Robot uses steerable needles to treat brain clots | KurzweilAI | Longevity science | Scoop.it
Vanderbilt University researchers are developing an image-guided robotic surgical system to remove blood clots in the brain. It uses steerable needles about the size of those used for biopsies to penetrate the brain with minimal damage and suction away the blood clot that has formed. The odds of a person getting an intracerebral hemorrhage are...
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High blood sugar tied to dementia in non-diabetics

Elderly people with high blood sugar - but not high enough to be diabetic - face a slightly greater risk of developing dementia, according to a new study of over 2,000 volunteers.

 

The research, published in the New England Journal of Medicine, does not prove that high glucose levels directly cause dementia.

 

 

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A bounty of ideas for healthful breakfasts

A bounty of ideas for healthful breakfasts | Longevity science | Scoop.it
Protein, healthful fat and fiber are what make a breakfast nutritious.
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Gadgets can track your sleep, monitor eating habits and help you stay fit

Gadgets can track your sleep, monitor eating habits and help you stay fit | Longevity science | Scoop.it

To help people become more aware of their physical activity — or lack of it — companies are marketing high-tech gadgets with claims that they can measure movement, sleep, food intake and weight. Here’s a quick look at some of the devices available now or coming soon. (None of them were tested in Consumer Reports’ labs.)

 

 

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New technology offers 3D images inside colon, pointing toward better colonoscopy

New technology offers 3D images inside colon, pointing toward better colonoscopy | Longevity science | Scoop.it

MIT researchers have developed a new endoscopy technology that could make it easier for doctors to detect precancerous lesions in the colon. Early detection of such lesions has been shown to reduce death rates from colorectal cancer, which kills about 50,000 people per year in the United States.

The new technique, known as photometric stereo endoscopy, can capture topographical images of the colon surface along with traditional two-dimensional images. Such images make it easier to see precancerous growths, including flatter lesions that traditional endoscopy usually misses, says Nicholas Durr, a research fellow in the Madrid-MIT M+Vision Consortium, a recently formed community of medical researchers in Boston and Madrid.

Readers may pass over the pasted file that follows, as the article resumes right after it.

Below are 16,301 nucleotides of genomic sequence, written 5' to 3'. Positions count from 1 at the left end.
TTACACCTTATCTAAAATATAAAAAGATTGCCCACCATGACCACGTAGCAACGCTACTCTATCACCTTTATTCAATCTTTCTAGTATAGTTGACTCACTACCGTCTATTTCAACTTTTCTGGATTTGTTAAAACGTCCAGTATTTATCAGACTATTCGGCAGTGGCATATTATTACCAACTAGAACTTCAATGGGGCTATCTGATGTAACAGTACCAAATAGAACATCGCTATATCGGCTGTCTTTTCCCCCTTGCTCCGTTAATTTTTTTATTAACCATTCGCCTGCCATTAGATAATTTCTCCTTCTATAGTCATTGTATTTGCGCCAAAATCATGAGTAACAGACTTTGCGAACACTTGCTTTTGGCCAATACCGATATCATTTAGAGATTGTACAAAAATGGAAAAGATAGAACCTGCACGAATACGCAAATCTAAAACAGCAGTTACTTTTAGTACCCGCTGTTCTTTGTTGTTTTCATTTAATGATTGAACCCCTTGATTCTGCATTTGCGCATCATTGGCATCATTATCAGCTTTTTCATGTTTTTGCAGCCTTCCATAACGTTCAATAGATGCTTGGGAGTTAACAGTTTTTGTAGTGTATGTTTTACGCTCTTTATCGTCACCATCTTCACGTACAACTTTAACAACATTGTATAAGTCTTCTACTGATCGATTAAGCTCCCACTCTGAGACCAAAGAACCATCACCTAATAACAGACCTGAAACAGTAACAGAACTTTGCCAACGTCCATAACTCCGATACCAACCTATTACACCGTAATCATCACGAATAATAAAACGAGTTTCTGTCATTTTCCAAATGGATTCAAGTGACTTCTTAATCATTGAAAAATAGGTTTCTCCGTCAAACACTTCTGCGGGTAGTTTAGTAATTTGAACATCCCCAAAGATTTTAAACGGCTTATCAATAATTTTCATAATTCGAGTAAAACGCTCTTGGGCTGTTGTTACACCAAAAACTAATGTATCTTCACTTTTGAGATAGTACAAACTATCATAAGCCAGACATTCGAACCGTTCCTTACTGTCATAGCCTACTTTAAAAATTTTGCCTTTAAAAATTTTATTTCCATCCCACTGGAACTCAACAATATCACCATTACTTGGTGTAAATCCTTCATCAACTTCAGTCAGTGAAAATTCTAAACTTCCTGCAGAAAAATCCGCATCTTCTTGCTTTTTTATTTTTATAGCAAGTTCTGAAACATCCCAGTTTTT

“In conventional colonoscopy screening, you look for these characteristic large polyps that grow into the lumen of the colon, which are relatively easy to see,” Durr says. “However, a lot of studies in the last few years have shown that more subtle, nonpolypoid lesions can also cause cancer.”

 

In the United States, colonoscopies are recommended beginning at age 50, and are credited with reducing the risk of death from colorectal cancer by about half. Traditional colonoscopy uses endoscopes with fiber-optic cameras to capture images.

Durr and his colleagues, seeking medical problems that could be solved with new optical technology, realized that there was a need to detect lesions that colonoscopy can miss. A technique called chromoendoscopy, in which a dye is sprayed in the colon to highlight topographical changes, offers better sensitivity but is not routinely used because it takes too long.

 

“What is attractive about this technique for colonoscopy is that it provides an added dimension of diagnostic information, particularly about three-dimensional morphology on the surface of the colon,” says Nimmi Ramanujam, a professor of biological engineering at Duke University who was not part of the research team.

The researchers built two prototypes — one 35 millimeters in diameter, which would be too large to use for colonoscopy, and one 14 millimeters in diameter, the size of a typical colonoscope. In tests with an artificial silicon colon, the researchers found that both prototypes could create 3-D representations of polyps and flatter lesions. 

The new technology should be easily incorporated into newer endoscopes, Durr says. “A lot of existing colonoscopes already have multiple light sources,” he says. “From a hardware perspective all they need to do is alternate the lights and then update their software to process this photometric data.” 

The researchers plan to test the technology in human patients in clinical trials at MGH and the Hospital Clinico San Carlos in Madrid. They are also working on additional computer algorithms that could help to automate the process of identifying polyps and lesions from the topographical information generated by the new system. 


Via Dr. Stefan Gruenwald